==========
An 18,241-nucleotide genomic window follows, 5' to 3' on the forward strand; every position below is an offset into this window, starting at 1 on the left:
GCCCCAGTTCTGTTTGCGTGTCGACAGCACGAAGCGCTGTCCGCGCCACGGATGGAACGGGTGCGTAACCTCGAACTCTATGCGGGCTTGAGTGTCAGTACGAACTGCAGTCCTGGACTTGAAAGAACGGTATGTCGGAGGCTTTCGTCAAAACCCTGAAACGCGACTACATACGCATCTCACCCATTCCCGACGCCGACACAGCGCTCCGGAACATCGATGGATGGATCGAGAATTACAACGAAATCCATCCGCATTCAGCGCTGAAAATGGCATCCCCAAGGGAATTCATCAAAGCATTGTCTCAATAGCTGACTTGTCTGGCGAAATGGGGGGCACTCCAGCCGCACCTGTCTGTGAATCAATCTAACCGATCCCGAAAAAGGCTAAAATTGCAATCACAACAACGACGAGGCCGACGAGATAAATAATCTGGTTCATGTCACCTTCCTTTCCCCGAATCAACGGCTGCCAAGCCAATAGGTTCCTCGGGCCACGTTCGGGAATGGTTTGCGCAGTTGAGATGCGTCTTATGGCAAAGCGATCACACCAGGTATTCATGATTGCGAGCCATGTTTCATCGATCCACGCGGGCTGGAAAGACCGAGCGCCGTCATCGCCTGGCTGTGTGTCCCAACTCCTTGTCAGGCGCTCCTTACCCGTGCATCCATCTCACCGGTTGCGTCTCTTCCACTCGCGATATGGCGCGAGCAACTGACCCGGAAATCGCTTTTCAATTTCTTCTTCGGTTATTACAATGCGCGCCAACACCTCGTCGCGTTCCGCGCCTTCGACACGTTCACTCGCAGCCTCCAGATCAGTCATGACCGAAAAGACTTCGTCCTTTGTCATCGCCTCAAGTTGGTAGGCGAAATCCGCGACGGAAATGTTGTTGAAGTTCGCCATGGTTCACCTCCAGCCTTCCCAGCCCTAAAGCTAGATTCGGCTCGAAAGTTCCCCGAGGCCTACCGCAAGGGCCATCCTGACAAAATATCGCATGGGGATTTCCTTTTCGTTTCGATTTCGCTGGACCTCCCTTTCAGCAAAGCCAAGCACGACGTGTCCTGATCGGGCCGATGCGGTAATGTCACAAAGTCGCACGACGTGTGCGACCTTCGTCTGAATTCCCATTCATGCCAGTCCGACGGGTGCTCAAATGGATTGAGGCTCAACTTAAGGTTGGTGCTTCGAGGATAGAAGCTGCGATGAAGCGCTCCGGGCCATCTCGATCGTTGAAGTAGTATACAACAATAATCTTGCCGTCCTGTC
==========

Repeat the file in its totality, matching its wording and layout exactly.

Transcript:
An 18,241-nucleotide genomic window follows, 5' to 3' on the forward strand; every position below is an offset into this window, starting at 1 on the left:
GCCCCAGTTCTGTTTGCGTGTCGACAGCACGAAGCGCTGTCCGCGCCACGGATGGAACGGGTGCGTAACCTCGAACTCTATGCGGGCTTGAGTGTCAGTACGAACTGCAGTCCTGGACTTGAAAGAACGGTATGTCGGAGGCTTTCGTCAAAACCCTGAAACGCGACTACATACGCATCTCACCCATTCCCGACGCCGACACAGCGCTCCGGAACATCGATGGATGGATCGAGAATTACAACGAAATCCATCCGCATTCAGCGCTGAAAATGGCATCCCCAAGGGAATTCATCAAAGCATTGTCTCAATAGCTGACTTGTCTGGCGAAATGGGGGGCACTCCAGCCGCACCTGTCTGTGAATCAATCTAACCGATCCCGAAAAAGGCTAAAATTGCAATCACAACAACGACGAGGCCGACGAGATAAATAATCTGGTTCATGTCACCTTCCTTTCCCCGAATCAACGGCTGCCAAGCCAATAGGTTCCTCGGGCCACGTTCGGGAATGGTTTGCGCAGTTGAGATGCGTCTTATGGCAAAGCGATCACACCAGGTATTCATGATTGCGAGCCATGTTTCATCGATCCACGCGGGCTGGAAAGACCGAGCGCCGTCATCGCCTGGCTGTGTGTCCCAACTCCTTGTCAGGCGCTCCTTACCCGTGCATCCATCTCACCGGTTGCGTCTCTTCCACTCGCGATATGGCGCGAGCAACTGACCCGGAAATCGCTTTTCAATTTCTTCTTCGGTTATTACAATGCGCGCCAACACCTCGTCGCGTTCCGCGCCTTCGACACGTTCACTCGCAGCCTCCAGATCAGTCATGACCGAAAAGACTTCGTCCTTTGTCATCGCCTCAAGTTGGTAGGCGAAATCCGCGACGGAAATGTTGTTGAAGTTCGCCATGGTTCACCTCCAGCCTTCCCAGCCCTAAAGCTAGATTCGGCTCGAAAGTTCCCCGAGGCCTACCGCAAGGGCCATCCTGACAAAATATCGCATGGGGATTTCCTTTTCGTTTCGATTTCGCTGGACCTCCCTTTCAGCAAAGCCAAGCACGACGTGTCCTGATCGGGCCGATGCGGTAATGTCACAAAGTCGCACGACGTGTGCGACCTTCGTCTGAATTCCCATTCATGCCAGTCCGACGGGTGCTCAAATGGATTGAGGCTCAACTTAAGGTTGGTGCTTCGAGGATAGAAGCTGCGATGAAGCGCTCCGGGCCATCTCGATCGTTGAAGTAGTATACAACAATAATCTTGCCGTCCTGTC